Dr Ward’s colleague, Dr Pat O’Brien, adds more reassurance, and emphasises that this does not mean that the vaccines (as many anti-vaxxers would have you believe) will affect your fertility. “We also want to stress that these perceived changes in menstrual cycle after having the Covid-19 vaccine should not be confused with an impact on fertility and the ability to have children. There is no evidence to suggest that Covid-19 vaccines will affect fertility.” Dr Coker is in agreement. “The evidence published from trials and since vaccines have been rolled out to the public supports that women do become pregnant after having the full course of the vaccine.”
All experts agree that none of this should put you off having the vaccine. "It’s important to remember these side effects are mild and should not deter women from having the vaccine when they are called,” says Dr O’Brien. “Many women will experience a temporary change in their periods from time to time during their lives. And right now, many women in their 30s [and 20s] are having the Covid vaccine. So it seems inevitable that in some women these two events will coincide by chance.” Nonetheless, Dr Ward advises that if the changes persist or you have any new vaginal bleeding after the menopause, you should see your doctor.
Lisa doesn’t regret having her vaccine. “As inconvenient as this is, I have no worries about the vaccine,” she says, before explaining that at the time she “looked online to find explanations.” Sophie did the same thing. “Having read a few bits online on the BBC and in Vogue about women experiencing irregular bleeding post-vaccine, I wasn't too panicked by this, but I was disappointed that I hadn't been told about any potential side effects of this kind and, indeed, that none were noted on the post-vaccine info leaflets,” she says. “I was glad that I'd taken the time to look into what other women had been saying before getting my jab, otherwise I would have been quite concerned.” Though both Sophie and Lisa experienced heavier bleeds, Marie’s next period was different. “It ended up being lighter than usual, which was a nice silver lining,” she explains.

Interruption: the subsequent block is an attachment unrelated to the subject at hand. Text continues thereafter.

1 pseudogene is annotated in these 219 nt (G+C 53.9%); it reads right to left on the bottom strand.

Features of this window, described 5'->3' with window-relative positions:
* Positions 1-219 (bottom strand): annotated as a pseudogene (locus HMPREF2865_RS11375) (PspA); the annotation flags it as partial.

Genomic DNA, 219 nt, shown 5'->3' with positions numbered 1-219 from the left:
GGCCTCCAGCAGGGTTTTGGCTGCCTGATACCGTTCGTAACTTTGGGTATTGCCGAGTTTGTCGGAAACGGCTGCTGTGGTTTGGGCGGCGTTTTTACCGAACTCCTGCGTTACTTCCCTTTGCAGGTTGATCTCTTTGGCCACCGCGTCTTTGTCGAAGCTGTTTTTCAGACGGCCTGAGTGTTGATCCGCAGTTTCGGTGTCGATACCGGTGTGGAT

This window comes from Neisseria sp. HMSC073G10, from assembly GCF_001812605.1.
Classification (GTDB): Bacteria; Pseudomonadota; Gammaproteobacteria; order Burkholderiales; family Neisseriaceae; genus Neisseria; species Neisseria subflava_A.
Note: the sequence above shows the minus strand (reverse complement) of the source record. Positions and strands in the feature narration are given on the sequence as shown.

What is clear is that a lack of data is impeding women’s access to information about the vaccine’s potential side effects regarding menstruation (to help to reverse this, you can contribute to Dr Kate Clancy’s research here). In the meantime, remember that you are absolutely entitled to ask questions about the vaccine either to your doctor or the person giving you the vaccine, and, if it helps, to read about the subject — but remember to stick to trustworthy sources of information (like the BBC).
And don’t panic! Everybody — and every single body — is different, and after the most anxiety-inducing year of our lives, remember that any changes to cycle length or appearance aren’t necessarily an indication that something is wrong. Seek medical care if you need it, and go out there and get vaccinated!
Update Jan 24, 2022:
A recent study published in the journal Obstetrics & Gynecology confirms there is a correlation between the COVID-19 vaccine and fluctuations in the menstrual cycle. The study analyzed data provided by Natural Cycles- a menstrual cycle tracking app. Researchers looked at records from nearly 4,000 people - around 2,400 of those users were vaccinated against COVID-19; 1,550 were not.
What the researchers found is that vaccination was associated with, on average, less than one day’s change in cycle length. Worth mentioning is that a number of people who received both doses of the vaccines experienced a change of at least two days. Almost 10% of these people noticed a more significant change and recorded their cycles were eight days longer than expected, too. The unvaccinated group did not experience any difference.